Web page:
Mineweb: Anglo’s seen the future of mining, and it looks a lot like farming – by Ciaran Ryan (Money Web.com – June 24, 2019)

https://www.moneyweb.co.za/

The sector has to clean up its act while still making a profit – and it’s a race the group intends to win.

Addressing analysts in London recently, Anglo technical director Tony O’Neill outlined a vision of the future where mines will be similar to farms.

Virtually all mining activity, including the extraction of minerals, leaching and processing will take place below ground. Rock cutting will be done without vibration and only material of value will be brought to the surface. No more convoys of trucks or surface conveyor belts delivering material to the processing plant, no more mechanical shovels scarring the countryside.

On the surface, you may see green fields, cows, and perhaps a wind turbine or two and some solar panels. Surplus power generated by the mines will be supplied to local communities. Exploration will be done by satellite and minimal use made of water. Perhaps even no water at all. Continue Reading →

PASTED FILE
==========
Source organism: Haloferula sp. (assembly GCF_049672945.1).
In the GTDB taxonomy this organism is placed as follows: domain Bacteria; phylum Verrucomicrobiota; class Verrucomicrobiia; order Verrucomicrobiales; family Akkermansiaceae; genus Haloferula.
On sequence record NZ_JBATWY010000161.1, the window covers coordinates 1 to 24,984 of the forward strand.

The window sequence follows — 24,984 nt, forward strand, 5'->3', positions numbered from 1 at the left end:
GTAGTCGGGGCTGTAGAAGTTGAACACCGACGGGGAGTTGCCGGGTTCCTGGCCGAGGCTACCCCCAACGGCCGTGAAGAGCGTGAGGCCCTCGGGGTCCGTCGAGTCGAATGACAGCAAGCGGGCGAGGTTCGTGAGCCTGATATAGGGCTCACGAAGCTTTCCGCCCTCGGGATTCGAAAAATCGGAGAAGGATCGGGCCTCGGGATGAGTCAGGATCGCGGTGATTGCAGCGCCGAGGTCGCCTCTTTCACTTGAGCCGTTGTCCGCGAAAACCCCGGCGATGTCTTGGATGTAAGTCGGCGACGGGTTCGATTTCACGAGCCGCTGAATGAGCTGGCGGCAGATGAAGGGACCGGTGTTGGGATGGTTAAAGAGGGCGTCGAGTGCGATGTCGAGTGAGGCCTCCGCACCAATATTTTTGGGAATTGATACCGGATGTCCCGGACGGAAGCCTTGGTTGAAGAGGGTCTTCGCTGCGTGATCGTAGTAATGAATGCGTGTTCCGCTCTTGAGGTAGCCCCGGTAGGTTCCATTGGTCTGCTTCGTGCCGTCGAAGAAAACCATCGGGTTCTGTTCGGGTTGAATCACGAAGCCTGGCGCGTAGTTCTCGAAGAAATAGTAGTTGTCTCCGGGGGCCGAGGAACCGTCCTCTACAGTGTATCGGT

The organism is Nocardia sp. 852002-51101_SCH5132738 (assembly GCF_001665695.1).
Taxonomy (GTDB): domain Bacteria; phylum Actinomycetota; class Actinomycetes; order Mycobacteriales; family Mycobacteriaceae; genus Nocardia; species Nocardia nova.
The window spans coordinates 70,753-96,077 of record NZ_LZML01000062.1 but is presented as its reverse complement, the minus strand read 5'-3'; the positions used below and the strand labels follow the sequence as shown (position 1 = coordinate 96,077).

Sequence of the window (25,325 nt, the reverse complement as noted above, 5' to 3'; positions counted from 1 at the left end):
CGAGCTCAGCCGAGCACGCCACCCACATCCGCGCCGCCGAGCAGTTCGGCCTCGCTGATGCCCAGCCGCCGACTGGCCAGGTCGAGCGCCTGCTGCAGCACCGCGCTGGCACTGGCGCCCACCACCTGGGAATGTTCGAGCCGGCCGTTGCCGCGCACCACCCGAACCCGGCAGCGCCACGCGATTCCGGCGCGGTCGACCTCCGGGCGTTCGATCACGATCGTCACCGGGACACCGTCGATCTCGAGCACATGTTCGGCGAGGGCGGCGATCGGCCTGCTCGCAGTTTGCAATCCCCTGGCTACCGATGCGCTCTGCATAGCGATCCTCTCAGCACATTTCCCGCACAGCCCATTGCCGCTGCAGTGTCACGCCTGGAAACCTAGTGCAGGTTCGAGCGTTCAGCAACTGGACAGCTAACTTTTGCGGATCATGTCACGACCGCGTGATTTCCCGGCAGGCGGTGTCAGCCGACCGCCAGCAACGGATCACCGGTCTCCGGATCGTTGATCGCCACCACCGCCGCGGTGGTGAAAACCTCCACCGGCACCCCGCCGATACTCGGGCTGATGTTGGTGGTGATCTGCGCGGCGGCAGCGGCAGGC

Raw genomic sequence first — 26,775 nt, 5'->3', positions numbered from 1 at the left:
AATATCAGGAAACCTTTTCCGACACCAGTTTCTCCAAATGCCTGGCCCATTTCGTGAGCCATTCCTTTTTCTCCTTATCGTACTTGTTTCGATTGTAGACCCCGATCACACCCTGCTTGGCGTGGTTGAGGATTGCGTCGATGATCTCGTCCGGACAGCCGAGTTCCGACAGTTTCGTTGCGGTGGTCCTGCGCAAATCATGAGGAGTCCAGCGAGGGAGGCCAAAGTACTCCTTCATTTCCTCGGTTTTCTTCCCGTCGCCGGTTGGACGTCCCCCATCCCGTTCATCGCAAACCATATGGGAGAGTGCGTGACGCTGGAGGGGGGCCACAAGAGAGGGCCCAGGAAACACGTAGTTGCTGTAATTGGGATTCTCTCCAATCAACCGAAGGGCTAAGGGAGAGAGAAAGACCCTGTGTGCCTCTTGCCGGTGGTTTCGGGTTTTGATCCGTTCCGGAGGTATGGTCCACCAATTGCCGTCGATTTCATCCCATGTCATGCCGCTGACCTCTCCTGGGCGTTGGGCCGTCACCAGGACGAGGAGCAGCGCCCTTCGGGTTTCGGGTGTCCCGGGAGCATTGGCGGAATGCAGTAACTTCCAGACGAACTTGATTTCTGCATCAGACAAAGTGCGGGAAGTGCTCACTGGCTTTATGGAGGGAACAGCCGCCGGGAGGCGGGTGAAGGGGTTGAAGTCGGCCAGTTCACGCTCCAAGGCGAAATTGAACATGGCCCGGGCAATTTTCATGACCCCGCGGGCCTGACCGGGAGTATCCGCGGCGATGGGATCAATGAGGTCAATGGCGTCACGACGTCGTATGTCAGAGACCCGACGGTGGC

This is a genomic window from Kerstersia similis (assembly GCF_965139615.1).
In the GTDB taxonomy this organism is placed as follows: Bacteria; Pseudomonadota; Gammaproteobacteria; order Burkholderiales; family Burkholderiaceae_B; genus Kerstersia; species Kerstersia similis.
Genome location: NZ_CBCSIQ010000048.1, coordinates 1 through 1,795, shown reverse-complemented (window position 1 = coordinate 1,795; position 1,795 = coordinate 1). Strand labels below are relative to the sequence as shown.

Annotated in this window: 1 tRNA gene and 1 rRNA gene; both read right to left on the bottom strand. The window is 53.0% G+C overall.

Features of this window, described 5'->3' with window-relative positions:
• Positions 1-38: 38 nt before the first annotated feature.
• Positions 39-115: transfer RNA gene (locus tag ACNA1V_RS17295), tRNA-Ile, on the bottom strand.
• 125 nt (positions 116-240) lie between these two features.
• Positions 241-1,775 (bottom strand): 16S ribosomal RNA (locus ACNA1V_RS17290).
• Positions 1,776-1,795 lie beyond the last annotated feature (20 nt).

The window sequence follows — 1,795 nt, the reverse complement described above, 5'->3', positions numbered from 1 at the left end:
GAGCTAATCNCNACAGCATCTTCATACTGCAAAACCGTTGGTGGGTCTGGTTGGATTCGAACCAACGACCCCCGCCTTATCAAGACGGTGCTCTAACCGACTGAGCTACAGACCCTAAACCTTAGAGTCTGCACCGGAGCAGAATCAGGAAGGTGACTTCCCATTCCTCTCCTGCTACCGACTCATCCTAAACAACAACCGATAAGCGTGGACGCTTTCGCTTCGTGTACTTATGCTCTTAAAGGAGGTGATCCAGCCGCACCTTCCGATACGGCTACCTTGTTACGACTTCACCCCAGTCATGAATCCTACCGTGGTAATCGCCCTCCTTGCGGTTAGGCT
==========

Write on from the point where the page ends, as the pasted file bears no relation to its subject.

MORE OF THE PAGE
Mineweb: Anglo American through the ages – by Ciaran Ryan (Money Web.com – June 13, 2019)

https://www.moneyweb.co.za/

It launched South Africa’s industrial age to support its mining activities, but since 2012 has halved the number of its assets. Where to now?

When the EFF’s Julius Malema talks of white minority capital, he is referring of course to Johann Rupert and the Oppenheimers for the most part. These are the families that helped build South Africa and, for better or worse, guided its political discourse in a direction favourable to their business interests.

Anglo American founder Ernest Oppenheimer would be hard put to recognise the group he founded in 1917. By the 1980s it accounted for a staggering 25% of SA’s GDP and owned an estimated 60% of the JSE – the result of an international embargo that forced SA companies to reinvest profits locally, turning the JSE into an incestuous and distended bubble.

The group that built its castle on diamonds and gold in southern Africa is now a very different animal. Since 2012, it has halved its number of assets, but now delivers 30% more product from each retained asset. Continue Reading →

COLUMN-Boom-and-bust lithium market needs a pricing rethink – by Andy Home (Reuters U.S. – June 24, 2019)